In the study of aquaponics, questions have risen concerning the role of microbiota upon plant growth. This experiment compared unaltered aquaponic nutrient solution at pH 7.0 (treatment A7) with sterilized aquaponic nutrient solution at pH 7.0 (treatment SA7) to quantify effects that live microorganisms had on the growth of lettuce (Lactuca sativa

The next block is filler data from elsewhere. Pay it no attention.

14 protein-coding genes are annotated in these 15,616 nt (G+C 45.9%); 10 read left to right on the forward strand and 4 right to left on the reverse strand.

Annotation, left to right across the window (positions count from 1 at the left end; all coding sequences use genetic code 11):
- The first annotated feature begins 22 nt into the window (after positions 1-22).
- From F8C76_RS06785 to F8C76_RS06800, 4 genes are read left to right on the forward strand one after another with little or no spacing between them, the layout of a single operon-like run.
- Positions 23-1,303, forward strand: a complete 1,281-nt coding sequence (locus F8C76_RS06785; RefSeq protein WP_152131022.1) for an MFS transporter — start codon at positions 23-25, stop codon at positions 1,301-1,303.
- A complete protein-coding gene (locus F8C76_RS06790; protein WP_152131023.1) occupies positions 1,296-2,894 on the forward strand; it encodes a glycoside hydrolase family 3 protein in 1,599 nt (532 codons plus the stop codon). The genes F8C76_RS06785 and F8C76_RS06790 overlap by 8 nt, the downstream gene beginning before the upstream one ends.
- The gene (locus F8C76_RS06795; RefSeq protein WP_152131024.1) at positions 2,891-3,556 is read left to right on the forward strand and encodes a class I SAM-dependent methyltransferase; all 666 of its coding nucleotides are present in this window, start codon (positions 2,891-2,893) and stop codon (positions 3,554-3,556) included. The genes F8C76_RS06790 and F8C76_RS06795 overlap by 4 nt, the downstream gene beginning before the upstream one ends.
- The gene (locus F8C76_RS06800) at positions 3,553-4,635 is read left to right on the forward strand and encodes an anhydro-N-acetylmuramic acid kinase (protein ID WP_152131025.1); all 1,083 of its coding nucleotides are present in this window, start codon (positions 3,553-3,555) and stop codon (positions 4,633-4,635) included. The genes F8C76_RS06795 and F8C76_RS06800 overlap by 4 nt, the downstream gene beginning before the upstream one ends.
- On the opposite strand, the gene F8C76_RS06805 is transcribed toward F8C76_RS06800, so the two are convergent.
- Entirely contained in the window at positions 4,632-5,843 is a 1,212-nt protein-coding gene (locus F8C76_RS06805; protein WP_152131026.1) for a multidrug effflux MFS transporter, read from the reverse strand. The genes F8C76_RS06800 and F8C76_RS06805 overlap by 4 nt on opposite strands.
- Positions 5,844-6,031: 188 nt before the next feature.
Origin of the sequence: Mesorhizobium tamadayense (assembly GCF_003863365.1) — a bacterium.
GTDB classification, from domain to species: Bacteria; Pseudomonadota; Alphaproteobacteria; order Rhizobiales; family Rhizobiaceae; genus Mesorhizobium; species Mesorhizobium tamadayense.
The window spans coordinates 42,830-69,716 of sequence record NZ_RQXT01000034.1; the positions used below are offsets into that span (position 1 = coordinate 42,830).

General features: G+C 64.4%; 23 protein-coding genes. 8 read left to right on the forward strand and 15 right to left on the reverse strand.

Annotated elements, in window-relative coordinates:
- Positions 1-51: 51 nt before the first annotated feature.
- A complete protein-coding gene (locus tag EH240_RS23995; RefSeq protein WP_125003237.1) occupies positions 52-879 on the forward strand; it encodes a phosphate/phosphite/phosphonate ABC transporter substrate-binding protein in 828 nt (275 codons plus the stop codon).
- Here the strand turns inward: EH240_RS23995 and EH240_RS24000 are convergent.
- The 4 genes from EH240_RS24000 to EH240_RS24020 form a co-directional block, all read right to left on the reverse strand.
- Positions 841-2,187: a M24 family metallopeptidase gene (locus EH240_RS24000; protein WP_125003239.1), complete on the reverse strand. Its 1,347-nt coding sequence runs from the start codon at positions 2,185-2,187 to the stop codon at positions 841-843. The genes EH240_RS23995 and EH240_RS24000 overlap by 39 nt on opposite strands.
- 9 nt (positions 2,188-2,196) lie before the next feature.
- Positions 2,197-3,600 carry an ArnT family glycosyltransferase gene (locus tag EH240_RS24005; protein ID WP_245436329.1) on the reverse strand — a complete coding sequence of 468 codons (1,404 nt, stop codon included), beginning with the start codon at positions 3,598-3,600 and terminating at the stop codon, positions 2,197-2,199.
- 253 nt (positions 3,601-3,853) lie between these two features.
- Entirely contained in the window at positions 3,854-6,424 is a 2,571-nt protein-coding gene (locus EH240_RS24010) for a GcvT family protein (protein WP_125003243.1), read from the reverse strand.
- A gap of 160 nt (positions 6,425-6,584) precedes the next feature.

). Baseline comparisons were made to conventional hydroponic conditions using inorganic nutrients at pH 5.8 (treatment H5) or pH 7.0 (treatment H7), which showed a 51% reduction in lettuce fresh weight (FW) growth, indicating a strong negative effect of the higher pH nutrient solution; a similar large difference (38%) occurred for dry weight (DW) comparisons between these two treatments. No difference occurred between the sterilized aquaponic treatment (SA7) and H5 in FW or DW. H5 produced more FW and DW than the non-sterile aquaponic treatment (A7). Responses were not different in FW and DW between the two aquaponic conditions. Reduced FW and DW of A7 compared to H5 may be related to the 50 times higher microbial community living in the A7 treatment water than in H5 at the beginning of each trial. Given that the sterile aquaponic solution SA7 and the H5 hydroponic condition were not different in performance, we concluded that the beneficial effects of the microbial community in the fish recirculating aquaculture system (RAS) occurred before the water was sterilized. An interesting implication of our findings is that an RAS can be decoupled from the hydroponic growing system, since its benefits are not dependent upon continuous recirculation between the plant and fish system and its living biotic community.
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